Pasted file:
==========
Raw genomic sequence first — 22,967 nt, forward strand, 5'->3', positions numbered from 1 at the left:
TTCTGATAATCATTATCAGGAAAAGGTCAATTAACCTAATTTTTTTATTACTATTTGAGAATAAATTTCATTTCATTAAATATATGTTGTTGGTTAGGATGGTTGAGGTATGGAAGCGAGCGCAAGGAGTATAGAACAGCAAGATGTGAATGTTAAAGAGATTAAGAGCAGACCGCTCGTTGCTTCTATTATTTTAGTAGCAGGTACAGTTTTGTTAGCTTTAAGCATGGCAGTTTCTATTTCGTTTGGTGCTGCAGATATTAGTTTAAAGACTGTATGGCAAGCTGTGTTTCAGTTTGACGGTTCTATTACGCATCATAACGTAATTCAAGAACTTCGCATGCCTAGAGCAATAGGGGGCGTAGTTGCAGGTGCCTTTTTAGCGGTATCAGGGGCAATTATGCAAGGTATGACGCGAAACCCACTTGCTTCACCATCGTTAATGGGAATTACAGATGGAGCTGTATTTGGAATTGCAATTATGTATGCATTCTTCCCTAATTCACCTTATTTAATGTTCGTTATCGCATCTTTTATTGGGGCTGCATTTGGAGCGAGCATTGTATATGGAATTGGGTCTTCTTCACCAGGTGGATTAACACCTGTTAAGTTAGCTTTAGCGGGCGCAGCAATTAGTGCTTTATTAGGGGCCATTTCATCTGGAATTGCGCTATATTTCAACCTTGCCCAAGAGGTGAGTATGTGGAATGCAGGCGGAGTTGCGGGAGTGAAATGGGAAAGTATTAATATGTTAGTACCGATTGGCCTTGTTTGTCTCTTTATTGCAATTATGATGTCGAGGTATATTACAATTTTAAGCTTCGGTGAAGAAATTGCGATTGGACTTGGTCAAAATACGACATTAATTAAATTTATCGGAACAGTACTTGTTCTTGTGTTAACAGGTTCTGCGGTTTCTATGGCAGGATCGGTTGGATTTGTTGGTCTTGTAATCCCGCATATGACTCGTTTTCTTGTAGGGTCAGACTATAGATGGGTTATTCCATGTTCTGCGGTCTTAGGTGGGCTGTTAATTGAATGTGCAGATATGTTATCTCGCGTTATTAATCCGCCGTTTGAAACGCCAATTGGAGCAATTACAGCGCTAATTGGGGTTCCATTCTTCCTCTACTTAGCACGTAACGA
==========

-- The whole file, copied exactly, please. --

Raw genomic sequence first — 22,967 nt, forward strand, 5'->3', positions numbered from 1 at the left:
TTCTGATAATCATTATCAGGAAAAGGTCAATTAACCTAATTTTTTTATTACTATTTGAGAATAAATTTCATTTCATTAAATATATGTTGTTGGTTAGGATGGTTGAGGTATGGAAGCGAGCGCAAGGAGTATAGAACAGCAAGATGTGAATGTTAAAGAGATTAAGAGCAGACCGCTCGTTGCTTCTATTATTTTAGTAGCAGGTACAGTTTTGTTAGCTTTAAGCATGGCAGTTTCTATTTCGTTTGGTGCTGCAGATATTAGTTTAAAGACTGTATGGCAAGCTGTGTTTCAGTTTGACGGTTCTATTACGCATCATAACGTAATTCAAGAACTTCGCATGCCTAGAGCAATAGGGGGCGTAGTTGCAGGTGCCTTTTTAGCGGTATCAGGGGCAATTATGCAAGGTATGACGCGAAACCCACTTGCTTCACCATCGTTAATGGGAATTACAGATGGAGCTGTATTTGGAATTGCAATTATGTATGCATTCTTCCCTAATTCACCTTATTTAATGTTCGTTATCGCATCTTTTATTGGGGCTGCATTTGGAGCGAGCATTGTATATGGAATTGGGTCTTCTTCACCAGGTGGATTAACACCTGTTAAGTTAGCTTTAGCGGGCGCAGCAATTAGTGCTTTATTAGGGGCCATTTCATCTGGAATTGCGCTATATTTCAACCTTGCCCAAGAGGTGAGTATGTGGAATGCAGGCGGAGTTGCGGGAGTGAAATGGGAAAGTATTAATATGTTAGTACCGATTGGCCTTGTTTGTCTCTTTATTGCAATTATGATGTCGAGGTATATTACAATTTTAAGCTTCGGTGAAGAAATTGCGATTGGACTTGGTCAAAATACGACATTAATTAAATTTATCGGAACAGTACTTGTTCTTGTGTTAACAGGTTCTGCGGTTTCTATGGCAGGATCGGTTGGATTTGTTGGTCTTGTAATCCCGCATATGACTCGTTTTCTTGTAGGGTCAGACTATAGATGGGTTATTCCATGTTCTGCGGTCTTAGGTGGGCTGTTAATTGAATGTGCAGATATGTTATCTCGCGTTATTAATCCGCCGTTTGAAACGCCAATTGGAGCAATTACAGCGCTAATTGGGGTTCCATTCTTCCTCTACTTAGCACGTAACGA